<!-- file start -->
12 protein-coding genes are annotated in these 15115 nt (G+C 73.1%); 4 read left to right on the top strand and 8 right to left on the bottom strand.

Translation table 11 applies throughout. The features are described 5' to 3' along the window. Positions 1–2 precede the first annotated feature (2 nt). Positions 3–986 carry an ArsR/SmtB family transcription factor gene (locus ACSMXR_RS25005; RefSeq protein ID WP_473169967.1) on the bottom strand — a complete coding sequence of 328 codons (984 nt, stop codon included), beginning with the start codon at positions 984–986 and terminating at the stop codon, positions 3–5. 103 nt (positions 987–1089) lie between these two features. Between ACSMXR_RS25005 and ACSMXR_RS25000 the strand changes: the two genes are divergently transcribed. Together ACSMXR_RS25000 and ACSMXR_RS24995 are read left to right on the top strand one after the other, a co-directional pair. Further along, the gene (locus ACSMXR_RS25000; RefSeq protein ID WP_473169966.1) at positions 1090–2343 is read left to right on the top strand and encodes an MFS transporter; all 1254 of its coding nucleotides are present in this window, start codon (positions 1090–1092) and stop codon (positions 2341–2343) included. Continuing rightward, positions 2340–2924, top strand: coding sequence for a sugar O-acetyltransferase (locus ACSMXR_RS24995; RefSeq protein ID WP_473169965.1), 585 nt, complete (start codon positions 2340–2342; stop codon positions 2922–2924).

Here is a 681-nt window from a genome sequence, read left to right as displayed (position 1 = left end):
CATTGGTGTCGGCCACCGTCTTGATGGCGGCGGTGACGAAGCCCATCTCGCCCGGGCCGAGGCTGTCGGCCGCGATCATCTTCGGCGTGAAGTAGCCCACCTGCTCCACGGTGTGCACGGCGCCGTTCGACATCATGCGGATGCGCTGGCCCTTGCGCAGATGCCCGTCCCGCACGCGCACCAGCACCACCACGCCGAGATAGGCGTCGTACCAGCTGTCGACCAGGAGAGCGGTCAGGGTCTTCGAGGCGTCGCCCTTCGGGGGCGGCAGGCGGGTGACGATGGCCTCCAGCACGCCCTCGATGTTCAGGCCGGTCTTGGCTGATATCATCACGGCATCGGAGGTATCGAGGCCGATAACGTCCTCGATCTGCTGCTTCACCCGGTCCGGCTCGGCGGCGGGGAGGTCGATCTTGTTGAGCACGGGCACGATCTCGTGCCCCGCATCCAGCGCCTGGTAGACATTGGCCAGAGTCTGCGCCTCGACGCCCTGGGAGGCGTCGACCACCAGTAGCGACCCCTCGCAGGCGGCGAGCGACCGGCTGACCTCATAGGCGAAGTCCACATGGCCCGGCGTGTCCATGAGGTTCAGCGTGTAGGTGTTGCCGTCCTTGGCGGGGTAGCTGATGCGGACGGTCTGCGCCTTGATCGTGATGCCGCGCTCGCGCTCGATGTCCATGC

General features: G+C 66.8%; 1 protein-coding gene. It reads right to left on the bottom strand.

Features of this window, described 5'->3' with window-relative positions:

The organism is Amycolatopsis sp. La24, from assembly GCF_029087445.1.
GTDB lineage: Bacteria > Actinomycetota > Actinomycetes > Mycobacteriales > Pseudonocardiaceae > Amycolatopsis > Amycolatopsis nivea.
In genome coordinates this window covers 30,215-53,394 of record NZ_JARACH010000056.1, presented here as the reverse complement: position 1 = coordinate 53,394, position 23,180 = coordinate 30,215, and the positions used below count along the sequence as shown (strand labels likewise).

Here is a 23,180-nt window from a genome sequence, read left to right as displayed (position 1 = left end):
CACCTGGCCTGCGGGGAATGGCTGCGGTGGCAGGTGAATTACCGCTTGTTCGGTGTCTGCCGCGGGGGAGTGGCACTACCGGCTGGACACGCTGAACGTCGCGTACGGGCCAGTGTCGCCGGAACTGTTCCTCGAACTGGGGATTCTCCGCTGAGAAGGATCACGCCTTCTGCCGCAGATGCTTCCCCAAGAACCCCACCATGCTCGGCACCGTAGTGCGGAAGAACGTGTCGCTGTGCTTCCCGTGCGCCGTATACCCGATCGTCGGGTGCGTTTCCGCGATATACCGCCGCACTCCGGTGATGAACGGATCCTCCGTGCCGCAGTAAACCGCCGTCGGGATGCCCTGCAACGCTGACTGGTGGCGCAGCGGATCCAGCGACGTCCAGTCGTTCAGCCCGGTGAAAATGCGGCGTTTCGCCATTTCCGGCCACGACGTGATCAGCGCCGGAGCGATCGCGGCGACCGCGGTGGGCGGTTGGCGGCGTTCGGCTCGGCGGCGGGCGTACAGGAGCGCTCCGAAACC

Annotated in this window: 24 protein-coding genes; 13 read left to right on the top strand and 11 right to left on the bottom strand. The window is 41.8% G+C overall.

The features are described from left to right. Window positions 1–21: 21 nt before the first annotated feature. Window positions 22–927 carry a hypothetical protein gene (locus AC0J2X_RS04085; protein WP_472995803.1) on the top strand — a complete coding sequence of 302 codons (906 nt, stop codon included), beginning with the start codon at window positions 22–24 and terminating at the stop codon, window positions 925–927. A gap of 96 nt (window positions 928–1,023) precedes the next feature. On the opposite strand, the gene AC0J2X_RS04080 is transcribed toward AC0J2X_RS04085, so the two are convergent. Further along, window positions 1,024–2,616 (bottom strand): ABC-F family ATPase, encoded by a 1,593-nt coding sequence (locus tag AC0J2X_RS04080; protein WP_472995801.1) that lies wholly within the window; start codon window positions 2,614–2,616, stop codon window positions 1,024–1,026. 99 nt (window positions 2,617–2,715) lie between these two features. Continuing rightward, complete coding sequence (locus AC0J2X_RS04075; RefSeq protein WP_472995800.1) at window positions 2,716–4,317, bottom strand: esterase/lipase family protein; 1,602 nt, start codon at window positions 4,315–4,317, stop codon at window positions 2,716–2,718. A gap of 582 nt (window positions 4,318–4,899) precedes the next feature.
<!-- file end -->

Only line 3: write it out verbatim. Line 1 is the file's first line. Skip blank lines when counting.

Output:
Here is a 681-nt window from a genome sequence, read left to right as displayed (position 1 = left end):